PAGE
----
Those are the buzzwords being trotted out by various government officials eager to get people back to work.
The premier of Quebec, François Legault, and his health ministers talked about it this week in their daily press conferences.
The idea is: people under a certain age will recover from COVID-19 and will then be immune to it. So, let them catch it, while senior citizens continue to lay low.
So, next week, the Quebec government will reveal its plan to restart the economy, and get kids back in school.
This after six weeks of telling everyone — of all ages — to stay home, wash our hands regularly, don’t touch our faces and if we have to go out to buy groceries or whatever, to practice social distancing. Oh, yes, and wear face masks.
Cities have been virtual ghost towns while terrified citizens have feared and shunned each other. Police have ticketed people seen getting too close to each other, to the tune of $1,500 plus for each infraction.
The economy has tanked while people have taken refuge in their homes, and governments have been racking up huge debts to help people layed off as a result of politicians’ decisions to lock down society and shutter most businesses in the first place.
Now politicians are throwing up their hands, Donald Trump style, and talking about rolling the proverbial dice: let the kids get sick, let people under the age of 60 get sick, and hopefully, they’ll make a full recovery and be immune to COVID-19 afterward.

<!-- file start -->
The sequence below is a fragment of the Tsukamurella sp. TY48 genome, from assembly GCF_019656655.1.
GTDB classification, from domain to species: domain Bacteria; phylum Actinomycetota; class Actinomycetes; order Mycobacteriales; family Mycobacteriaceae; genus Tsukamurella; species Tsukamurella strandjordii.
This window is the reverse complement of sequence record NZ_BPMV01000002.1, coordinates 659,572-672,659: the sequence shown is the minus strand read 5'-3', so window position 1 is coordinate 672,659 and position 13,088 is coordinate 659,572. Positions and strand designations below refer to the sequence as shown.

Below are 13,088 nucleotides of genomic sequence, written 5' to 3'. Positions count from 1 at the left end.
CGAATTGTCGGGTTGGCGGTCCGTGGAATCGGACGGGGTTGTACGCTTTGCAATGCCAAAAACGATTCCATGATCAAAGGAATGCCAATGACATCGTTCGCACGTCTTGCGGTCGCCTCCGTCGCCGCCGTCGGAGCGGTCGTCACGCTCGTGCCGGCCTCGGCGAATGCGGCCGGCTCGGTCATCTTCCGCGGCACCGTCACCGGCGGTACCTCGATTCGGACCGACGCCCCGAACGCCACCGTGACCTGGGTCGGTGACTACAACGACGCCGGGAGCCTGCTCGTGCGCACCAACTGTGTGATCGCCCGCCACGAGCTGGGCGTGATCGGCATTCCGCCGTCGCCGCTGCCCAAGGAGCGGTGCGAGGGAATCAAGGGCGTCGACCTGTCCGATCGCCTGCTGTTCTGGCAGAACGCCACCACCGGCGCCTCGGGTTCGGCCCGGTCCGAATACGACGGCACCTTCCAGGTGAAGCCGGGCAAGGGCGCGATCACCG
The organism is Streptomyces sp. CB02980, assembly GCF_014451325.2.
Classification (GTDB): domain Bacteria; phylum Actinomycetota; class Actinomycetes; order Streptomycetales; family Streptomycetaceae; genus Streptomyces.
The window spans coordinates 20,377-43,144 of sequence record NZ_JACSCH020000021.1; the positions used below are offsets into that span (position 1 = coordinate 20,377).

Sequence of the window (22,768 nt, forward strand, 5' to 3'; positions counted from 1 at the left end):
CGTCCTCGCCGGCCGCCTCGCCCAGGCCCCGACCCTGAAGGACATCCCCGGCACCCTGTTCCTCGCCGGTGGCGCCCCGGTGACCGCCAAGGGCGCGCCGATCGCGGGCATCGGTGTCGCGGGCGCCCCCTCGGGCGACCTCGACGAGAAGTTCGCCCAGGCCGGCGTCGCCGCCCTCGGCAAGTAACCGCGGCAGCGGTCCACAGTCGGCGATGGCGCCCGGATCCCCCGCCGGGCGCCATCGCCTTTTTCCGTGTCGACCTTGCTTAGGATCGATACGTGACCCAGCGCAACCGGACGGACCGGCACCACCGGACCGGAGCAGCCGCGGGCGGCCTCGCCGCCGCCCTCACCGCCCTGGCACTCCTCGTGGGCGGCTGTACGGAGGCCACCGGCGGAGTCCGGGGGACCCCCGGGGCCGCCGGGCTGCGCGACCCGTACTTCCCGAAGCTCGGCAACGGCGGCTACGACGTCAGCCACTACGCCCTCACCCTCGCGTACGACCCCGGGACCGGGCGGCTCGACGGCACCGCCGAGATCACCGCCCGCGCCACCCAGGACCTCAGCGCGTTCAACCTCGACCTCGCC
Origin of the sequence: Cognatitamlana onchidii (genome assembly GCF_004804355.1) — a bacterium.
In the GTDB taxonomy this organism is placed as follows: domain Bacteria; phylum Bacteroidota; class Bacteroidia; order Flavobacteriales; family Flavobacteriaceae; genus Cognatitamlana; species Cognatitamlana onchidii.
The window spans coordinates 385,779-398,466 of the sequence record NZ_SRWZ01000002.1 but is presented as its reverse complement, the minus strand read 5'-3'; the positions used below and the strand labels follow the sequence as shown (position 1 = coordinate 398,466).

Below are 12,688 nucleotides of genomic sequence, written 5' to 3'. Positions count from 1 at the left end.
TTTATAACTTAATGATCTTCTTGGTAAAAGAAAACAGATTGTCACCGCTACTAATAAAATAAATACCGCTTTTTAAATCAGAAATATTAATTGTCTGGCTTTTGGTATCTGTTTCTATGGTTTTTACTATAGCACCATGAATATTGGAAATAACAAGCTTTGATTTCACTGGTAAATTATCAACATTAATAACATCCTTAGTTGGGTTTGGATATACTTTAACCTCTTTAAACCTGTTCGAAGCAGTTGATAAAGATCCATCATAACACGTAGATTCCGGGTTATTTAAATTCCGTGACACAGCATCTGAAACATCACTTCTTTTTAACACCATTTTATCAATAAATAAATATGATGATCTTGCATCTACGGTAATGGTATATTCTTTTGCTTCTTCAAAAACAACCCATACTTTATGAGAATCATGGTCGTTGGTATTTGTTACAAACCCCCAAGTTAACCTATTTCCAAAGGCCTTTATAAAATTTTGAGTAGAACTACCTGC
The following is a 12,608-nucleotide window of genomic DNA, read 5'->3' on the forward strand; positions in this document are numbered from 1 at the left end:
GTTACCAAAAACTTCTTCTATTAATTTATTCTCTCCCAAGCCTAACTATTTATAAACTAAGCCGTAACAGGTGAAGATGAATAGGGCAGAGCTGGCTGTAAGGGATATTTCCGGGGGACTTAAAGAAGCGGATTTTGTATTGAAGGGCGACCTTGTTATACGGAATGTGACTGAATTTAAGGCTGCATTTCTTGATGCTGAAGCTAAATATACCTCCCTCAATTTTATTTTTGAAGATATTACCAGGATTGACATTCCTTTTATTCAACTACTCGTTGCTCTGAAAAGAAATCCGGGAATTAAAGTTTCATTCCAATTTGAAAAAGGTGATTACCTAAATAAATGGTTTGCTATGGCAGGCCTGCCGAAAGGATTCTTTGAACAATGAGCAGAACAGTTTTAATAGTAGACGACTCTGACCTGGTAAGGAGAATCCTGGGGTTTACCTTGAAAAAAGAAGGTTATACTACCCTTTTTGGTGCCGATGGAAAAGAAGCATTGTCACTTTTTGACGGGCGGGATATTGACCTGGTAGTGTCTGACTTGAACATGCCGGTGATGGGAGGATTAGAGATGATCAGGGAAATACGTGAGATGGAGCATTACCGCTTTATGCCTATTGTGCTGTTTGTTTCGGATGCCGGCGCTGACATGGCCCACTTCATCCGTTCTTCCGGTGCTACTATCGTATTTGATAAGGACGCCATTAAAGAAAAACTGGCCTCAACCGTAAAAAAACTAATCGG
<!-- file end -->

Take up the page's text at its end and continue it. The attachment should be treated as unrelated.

Which begs a question or two: why didn’t they take this approach in the first place? Why did they destroy the economy and countless small businesses along with it when they could have simply told older folks to stay home until a vaccine is developed and let everybody else carry on mostly as usual, with some social distancing measures?
The answer, of course, is that they didn’t know six weeks ago that COVID-19 would mostly kill seniors, particularly those in seniors’ homes where COVID-19 has been spreading like wildfire in Quebec. About 90 percent of COVID-19 deaths in Quebec — some 1,300 — have been elderly people, mostly in aforementioned residences.
But most of the rest of the 23,500 people who have the disease in Quebec will recover from it.
There are potential flaws and risks in the herd immunity idea, and it could backfire. We could see millions of people come down with COVID-19 in Quebec and while most of them might recover, some won’t. How many? Who knows. Five to 15 percent of, say 4 million people in a population of 8 million plus? That’s acceptable?
And what about the long-term effects of COVID-19 on people who are asymptomatic or who recover after being ill with it? Does anybody know?
Clearly, officials in Quebec and many other cities are screwed. They’re damned if they do — and if they don’t. And many citizens have been so terrified for the past six weeks that they may be viewing the herd immunity idea with some — or a lot — of skepticism. In particular, school bus drivers, teachers and other adults in the education system are expressing fears about the plan to open schools to one million kids in May, and many parents are already saying they won’t send their young ‘uns back this spring.
Quebec officials are saying they will reopen society gradually and cautiously, running tests every week and backtracking if necessary. They have said it could take two years to get back to normal.
Or more if there is a second wave — which is expected.
So it’s a no-win situation in the short to medium term. People are going to suffer in myriad ways in Quebec and around the world.
Unless, of course, a vaccine is found that will cure COVID-19.
Know that a lot of people are working on it.
Find hope in their efforts.